Social >Movement Lab


Social >Movement Lab combines the superpowers of curiosity, story-sharing, listening, movement, imagination, and co-creativity to instigate meaningful dialogues, to reveal deeper understandings, and to birth belonging.


Work In-Process: Vision + Design + Prototypes



Paid Community Researchers share with one another their observations and experiences of Othering and Belonging. With key words from their stories, they are guided to respond with physical movements and body shapes. These movements and shapes then are transformed to anonymous digital silhouettes. These silhouettes, along with physical journals, audio stories, drawings, choreography and other outputs, make the creative material for a public installation that births new awarenesses around Othering vs the Belonging.


Othering vs Belonging

Othering is the source of our most wicked problems, whether political, social, environmental. In their article "The Problem of Othering: Towards Inclusiveness and Belonging," john a. powell and Stephen Menendian define Othering as "a set of dynamics, processes, and structures that engender marginality and persistent inequality across any of the full range of human differences based on group identities." In its simplest form, Othering is when we believe "our way is right, their way is wrong," "i am better, you are worse." If we can find ways to eradicate Othering in humans and within the structures run by humans, we can move towards universal Belonging. To activate these radical shifts in our social fabric, we must better understand Othering and Belonging.  

  • How do Othering and Belonging show up in our most routine human relationships?

  • What are ways to encourage deeper self-reflection, empathy, and cultural humility?

  • How and why do symbols and rituals that embed Belonging become tools to fuel Othering?

  • How does systemic exclusion prevent universal participation in imagining a collective future?

  • When and how does Othering at the human level morph into Othering at the systemic level?

  • What pathways exist to unveil systemic Othering and inject institutional accountability?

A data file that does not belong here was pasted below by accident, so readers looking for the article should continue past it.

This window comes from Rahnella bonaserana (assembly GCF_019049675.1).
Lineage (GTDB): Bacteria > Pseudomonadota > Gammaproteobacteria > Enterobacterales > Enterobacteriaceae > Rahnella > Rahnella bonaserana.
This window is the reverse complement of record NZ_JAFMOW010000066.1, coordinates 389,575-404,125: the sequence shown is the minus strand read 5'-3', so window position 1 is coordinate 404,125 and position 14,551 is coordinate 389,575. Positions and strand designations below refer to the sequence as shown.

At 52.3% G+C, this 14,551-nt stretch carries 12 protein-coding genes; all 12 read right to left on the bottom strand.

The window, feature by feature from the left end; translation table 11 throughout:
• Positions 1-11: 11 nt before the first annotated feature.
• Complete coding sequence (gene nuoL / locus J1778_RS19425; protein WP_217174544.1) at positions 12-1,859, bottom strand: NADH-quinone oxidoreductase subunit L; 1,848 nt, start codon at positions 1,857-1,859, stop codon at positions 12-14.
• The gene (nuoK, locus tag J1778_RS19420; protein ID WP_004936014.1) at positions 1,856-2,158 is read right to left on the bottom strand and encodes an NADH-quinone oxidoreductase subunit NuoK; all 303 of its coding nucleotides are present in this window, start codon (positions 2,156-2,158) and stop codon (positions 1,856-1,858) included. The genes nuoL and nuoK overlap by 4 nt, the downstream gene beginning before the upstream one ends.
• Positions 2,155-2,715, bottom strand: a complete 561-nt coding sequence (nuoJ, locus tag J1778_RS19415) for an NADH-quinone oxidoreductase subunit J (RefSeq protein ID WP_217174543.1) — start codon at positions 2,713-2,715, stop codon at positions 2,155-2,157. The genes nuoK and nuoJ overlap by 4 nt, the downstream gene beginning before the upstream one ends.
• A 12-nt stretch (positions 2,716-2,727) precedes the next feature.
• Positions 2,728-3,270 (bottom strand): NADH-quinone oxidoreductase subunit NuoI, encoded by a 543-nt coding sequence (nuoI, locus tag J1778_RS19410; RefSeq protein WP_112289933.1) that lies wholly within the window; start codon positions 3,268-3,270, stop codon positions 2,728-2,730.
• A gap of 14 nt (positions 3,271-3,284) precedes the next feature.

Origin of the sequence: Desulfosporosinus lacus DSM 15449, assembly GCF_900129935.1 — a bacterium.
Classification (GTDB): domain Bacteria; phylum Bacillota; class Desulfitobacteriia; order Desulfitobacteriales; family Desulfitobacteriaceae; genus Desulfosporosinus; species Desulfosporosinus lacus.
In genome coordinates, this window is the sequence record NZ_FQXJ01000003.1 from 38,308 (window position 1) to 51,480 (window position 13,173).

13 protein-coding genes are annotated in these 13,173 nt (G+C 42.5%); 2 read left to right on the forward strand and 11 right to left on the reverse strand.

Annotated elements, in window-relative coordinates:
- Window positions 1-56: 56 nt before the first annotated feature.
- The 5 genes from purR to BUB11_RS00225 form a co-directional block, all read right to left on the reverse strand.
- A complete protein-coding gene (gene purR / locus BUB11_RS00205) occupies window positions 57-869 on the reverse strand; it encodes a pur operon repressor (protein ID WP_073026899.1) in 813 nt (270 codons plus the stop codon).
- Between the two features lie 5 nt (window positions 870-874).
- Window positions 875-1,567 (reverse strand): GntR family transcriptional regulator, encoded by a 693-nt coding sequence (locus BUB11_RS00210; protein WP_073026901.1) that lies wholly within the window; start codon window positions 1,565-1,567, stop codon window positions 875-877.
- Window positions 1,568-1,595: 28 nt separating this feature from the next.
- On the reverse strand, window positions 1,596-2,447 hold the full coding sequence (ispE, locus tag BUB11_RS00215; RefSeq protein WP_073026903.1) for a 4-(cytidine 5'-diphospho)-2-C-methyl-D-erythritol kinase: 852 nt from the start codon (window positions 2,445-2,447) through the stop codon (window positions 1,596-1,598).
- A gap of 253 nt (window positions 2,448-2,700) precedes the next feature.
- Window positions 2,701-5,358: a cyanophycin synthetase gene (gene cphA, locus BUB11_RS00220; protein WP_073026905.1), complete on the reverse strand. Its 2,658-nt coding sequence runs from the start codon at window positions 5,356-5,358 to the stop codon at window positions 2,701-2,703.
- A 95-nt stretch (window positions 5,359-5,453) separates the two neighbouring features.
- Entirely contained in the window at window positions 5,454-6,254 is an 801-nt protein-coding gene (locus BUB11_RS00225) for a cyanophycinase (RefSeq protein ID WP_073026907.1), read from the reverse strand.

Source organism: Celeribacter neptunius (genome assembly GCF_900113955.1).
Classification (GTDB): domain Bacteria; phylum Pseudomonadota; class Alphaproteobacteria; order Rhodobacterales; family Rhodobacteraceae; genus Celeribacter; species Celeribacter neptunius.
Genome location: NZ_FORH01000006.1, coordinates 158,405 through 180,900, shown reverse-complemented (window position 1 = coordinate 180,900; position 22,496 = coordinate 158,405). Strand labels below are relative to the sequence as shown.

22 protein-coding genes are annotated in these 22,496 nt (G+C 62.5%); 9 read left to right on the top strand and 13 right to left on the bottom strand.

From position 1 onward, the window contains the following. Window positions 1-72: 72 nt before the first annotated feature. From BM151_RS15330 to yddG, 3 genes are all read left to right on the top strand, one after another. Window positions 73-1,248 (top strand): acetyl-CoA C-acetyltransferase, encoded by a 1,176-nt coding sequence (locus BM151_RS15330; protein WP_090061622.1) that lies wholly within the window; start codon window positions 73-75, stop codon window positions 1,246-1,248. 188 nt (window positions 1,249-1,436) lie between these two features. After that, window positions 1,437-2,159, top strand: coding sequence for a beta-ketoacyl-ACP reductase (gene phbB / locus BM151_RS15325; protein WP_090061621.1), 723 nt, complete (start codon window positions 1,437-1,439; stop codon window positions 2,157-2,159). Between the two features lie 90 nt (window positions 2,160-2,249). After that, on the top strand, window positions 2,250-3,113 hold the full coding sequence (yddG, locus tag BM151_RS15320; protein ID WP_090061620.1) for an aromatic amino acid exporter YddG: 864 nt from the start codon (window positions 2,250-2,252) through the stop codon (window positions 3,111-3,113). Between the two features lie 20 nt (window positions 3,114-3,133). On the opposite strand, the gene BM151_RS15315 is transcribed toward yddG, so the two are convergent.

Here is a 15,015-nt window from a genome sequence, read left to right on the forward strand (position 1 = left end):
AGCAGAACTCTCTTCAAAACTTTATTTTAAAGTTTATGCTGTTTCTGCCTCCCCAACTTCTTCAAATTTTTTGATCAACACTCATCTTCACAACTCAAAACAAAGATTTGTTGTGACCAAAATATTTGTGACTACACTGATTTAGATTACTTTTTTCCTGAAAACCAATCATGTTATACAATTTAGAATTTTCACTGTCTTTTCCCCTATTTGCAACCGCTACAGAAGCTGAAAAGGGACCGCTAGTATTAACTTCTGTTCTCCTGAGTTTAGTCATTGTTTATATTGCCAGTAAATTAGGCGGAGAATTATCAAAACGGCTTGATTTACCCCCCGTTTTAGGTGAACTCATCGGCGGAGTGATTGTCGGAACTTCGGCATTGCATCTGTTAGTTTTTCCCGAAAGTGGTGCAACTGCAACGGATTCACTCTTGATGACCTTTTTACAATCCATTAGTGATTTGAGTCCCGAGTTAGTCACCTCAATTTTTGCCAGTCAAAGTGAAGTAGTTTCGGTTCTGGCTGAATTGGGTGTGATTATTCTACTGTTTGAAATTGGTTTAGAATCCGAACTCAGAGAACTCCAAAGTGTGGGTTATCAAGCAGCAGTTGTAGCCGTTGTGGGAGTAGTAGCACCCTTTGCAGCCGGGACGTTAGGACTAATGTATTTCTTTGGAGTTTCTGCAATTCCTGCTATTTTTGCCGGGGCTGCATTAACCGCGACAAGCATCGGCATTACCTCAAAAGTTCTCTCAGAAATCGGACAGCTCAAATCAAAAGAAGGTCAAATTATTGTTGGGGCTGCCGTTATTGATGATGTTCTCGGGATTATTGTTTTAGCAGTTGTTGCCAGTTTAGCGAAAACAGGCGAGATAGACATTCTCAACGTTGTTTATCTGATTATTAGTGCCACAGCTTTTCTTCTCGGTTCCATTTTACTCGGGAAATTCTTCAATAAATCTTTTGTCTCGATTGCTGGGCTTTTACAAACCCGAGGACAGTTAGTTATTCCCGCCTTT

• What does systemic cultural humility and inclusion look like?

These questions represent a deep curiosity i have had since before i could understand anything beyond my feelings of shame for having a facial anomaly, or my feelings of confusion at the "important difference" between Tyler and Tyrone. Still i peel away layers of naïveté every day. Using this project as a tool, i am eager to deepen my own and others' learning, to co-discover new approaches, and to expand the sense of Belonging in East Bay communities and beyond. 


Stories > Movements > Artistic Co-Creations

Humans will be paid as community research artists and scientists. They each will be given a Journal of Othering & Belonging. This custom-designed, professionally printed notebook is a place to record daily observations and experiences of Othering & Belonging, from multiple perspectives. The current prototype being tested includes verbal, emotional, visual and kinesthetic documentation options.

On a weekly basis for four weeks, Community Researchers form a Circle to share their stories of Othering & Belonging with one another. Ideas to explore could include (1) when and where individual othering morphs into structural othering, (2) why symbols and rituals of belonging become tools to enforce othering, and (3) what is each Circle’s collective vision of inclusion. While maintaining Researchers’ privacy, noninvasive systems of documentation gather findings. (Consent underlies every element of Social >Movement Lab.)

  • Will patterns emerge?

  • Will definitions change over time?

  • How will the sense of belonging evolve within the group?

  • How do the Circles compare and contrast with one another?

The fact that we are here and that I speak these words is an attempt to break that silence and bridge some of those differences between us, for it is not difference which immobilizes us, but silence. And there are so many silences to be broken.
— Audre Lorde – The Transformation of Silence into Language and Action

For the next four weeks, Community Researchers form Movement Club. In response to my structured facilitation around anonymous key words and images from the journal stories, and possibly other stories sourced from the public, Researchers move their bodies. For example, verbs and adjectives extracted from the Othering and Belonging stories elicit movement impulses. Curricula is rooted in my yoga, meditation, and dance trainings (although a casual observer may not recognize any of those modalities in this less formal, more playful experimental style of facilitated movement).